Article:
The bill that could ban TikTok in the United States inches closer to becoming law. The legislation passed the House of Representatives last month, then had to face the Senate — and opposition from a few prominent lawmakers. The House is to vote on a package of bills this weekend, which includes a slightly revised version of the TikTok bill. In the latest version, ByteDance would have up to 12 months to divest TikTok, instead of the six months initially pitched.
That change alone was apparently key to winning support from some skeptical members of the Senate, including Sen. Maria Cantwell, chair of the Senate Commerce Committee. What will happen if the bill passes into law? TikTok (and potentially other apps “controlled by a foreign adversary”) would face a ban in US app stores if it declined to sell to a new owner.
— Mat Smith
The biggest stories you might have missed

Nothing’s Ear and Ear (a) earbuds with active noise cancellation are now available for pre-order
The 5 best mechanical keyboards
Razer’s Kishi Ultra gaming controller works with damn near everything, including some foldables
Cities: Skylines 2’s embarrassed developers are giving away beachfront property for free
​​You can get these reports delivered daily direct to your inbox. Subscribe right here!
Apple says it was ordered to remove WhatsApp and Threads from China App Store
Chinese regulators cited national security concerns.

… and in what you might believe is something of a tit-for-tat move for blocking TikTok, Apple has pulled WhatsApp and Threads from the Chinese App Store. The country’s internet regulator says the removal was required and justified on national security grounds. Apple is always willing to comply, lest it harm relations with one of its largest markets.
Continue Reading.
Taylor Swift is joining Threads
At the exact same time as her new album drops.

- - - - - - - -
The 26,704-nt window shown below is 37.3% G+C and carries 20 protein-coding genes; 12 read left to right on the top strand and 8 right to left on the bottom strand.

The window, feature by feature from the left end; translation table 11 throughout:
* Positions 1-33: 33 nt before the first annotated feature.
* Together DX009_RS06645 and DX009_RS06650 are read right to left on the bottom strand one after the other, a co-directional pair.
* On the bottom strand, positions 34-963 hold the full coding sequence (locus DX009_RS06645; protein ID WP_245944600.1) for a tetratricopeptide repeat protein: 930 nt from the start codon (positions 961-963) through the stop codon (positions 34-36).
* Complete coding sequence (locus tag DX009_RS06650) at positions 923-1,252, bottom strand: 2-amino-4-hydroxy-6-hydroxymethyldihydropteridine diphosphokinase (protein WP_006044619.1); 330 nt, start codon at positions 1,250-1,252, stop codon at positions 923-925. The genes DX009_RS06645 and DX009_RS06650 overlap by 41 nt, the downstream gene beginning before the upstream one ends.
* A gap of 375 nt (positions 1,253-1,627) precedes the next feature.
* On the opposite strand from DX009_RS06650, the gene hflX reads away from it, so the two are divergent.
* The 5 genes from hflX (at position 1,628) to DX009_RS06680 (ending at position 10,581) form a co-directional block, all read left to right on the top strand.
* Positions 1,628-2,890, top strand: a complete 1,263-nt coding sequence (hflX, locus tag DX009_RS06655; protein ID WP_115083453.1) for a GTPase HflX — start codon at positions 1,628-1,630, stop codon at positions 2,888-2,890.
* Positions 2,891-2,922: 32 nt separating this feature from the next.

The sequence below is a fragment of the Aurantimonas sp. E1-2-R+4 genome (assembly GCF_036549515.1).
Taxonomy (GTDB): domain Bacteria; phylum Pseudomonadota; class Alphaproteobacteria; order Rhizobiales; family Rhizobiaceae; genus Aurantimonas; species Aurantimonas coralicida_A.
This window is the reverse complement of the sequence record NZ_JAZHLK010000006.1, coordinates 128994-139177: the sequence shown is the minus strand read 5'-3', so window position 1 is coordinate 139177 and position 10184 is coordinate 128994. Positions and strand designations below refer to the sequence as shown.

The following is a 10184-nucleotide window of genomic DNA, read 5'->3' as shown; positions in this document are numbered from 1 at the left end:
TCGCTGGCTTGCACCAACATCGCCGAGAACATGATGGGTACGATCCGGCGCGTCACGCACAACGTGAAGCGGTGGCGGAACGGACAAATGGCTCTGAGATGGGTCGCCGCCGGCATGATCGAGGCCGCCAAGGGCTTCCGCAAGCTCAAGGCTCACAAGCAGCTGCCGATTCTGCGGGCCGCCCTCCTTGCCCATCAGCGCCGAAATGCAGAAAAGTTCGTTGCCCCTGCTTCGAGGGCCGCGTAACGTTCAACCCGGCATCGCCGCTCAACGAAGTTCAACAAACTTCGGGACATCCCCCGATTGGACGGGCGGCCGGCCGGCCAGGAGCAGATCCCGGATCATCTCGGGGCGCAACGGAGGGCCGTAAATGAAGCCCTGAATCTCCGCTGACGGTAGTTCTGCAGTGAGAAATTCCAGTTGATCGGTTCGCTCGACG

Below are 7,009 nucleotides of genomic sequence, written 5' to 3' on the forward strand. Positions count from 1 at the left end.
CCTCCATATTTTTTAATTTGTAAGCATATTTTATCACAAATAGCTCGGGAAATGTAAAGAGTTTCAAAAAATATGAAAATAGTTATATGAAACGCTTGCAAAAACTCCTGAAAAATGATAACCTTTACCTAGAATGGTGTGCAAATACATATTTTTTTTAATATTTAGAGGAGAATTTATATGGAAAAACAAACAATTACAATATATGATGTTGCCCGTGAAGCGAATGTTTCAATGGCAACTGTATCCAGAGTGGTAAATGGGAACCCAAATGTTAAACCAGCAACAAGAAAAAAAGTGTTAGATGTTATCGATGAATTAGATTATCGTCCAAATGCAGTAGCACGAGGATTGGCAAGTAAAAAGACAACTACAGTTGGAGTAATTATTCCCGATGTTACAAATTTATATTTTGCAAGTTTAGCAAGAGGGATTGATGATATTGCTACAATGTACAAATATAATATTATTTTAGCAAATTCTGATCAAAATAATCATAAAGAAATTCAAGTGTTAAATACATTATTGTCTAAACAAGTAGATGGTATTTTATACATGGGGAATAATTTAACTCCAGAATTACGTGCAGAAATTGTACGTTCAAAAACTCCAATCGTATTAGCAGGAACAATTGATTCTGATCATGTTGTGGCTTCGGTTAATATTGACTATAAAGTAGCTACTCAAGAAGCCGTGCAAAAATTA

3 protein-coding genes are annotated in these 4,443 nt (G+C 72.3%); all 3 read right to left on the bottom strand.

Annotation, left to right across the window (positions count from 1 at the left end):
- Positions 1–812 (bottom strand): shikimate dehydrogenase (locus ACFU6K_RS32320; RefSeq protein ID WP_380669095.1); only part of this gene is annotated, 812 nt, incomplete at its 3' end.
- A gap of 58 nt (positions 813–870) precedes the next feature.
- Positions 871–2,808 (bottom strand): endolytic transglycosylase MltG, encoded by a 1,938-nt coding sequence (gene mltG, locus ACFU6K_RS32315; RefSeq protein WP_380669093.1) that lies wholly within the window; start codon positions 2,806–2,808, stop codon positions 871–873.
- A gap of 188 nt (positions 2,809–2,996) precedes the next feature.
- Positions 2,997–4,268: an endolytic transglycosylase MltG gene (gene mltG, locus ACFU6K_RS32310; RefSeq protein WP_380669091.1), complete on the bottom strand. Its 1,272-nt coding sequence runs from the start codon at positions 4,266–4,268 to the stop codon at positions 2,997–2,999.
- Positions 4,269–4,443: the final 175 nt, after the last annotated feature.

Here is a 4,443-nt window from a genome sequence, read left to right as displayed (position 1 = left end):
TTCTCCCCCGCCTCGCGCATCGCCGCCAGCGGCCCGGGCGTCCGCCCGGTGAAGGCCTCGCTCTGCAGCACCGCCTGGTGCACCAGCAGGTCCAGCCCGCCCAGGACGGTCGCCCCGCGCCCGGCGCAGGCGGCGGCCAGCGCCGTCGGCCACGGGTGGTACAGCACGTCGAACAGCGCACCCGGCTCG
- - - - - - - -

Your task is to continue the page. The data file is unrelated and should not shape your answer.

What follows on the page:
Taylor Swift has a new album out. Taylor Swift has a new album out.
Taylor Swift has a new album out. Taylor Swift has a new album out.
Continue Reading
Analogue Duo review
A second chance for an underappreciated console.
Tim Stevens for Engadget
Analogue’s latest retro console takes us to the multimedia era with the Duo: a love letter to one of Japan’s most beloved (but niche) consoles, the TurboGrafx-16. It’s a deep cut from a brand that has made its name reviving the most obscure hardware from gaming history. But, as much as you can emulate all of these titles on pretty much any device you have laying around, there’s something different about running it from the original media.
Continue Reading.
Netflix is done telling us how many people use Netflix
There’s no penalty for secrecy if you’re a streaming company.

Netflix has always been secretive about how much of its near-limitless library of content is being watched at any given time. Now, the company has said it will even stop disclosing how many subscribers it has to prevent giving Wall Street another stick with which to beat it. Instead, it’ll only drop data when it’s good PR, like crossing the 300-million subscriber threshold, and stick telling everyone how much money it’s making.
Continue Reading.This article originally appeared on Engadget at https://www.engadget.com/the-morning-after-the-bill-to-ban-tiktok-is-barreling-ahead-111531373.html?src=rss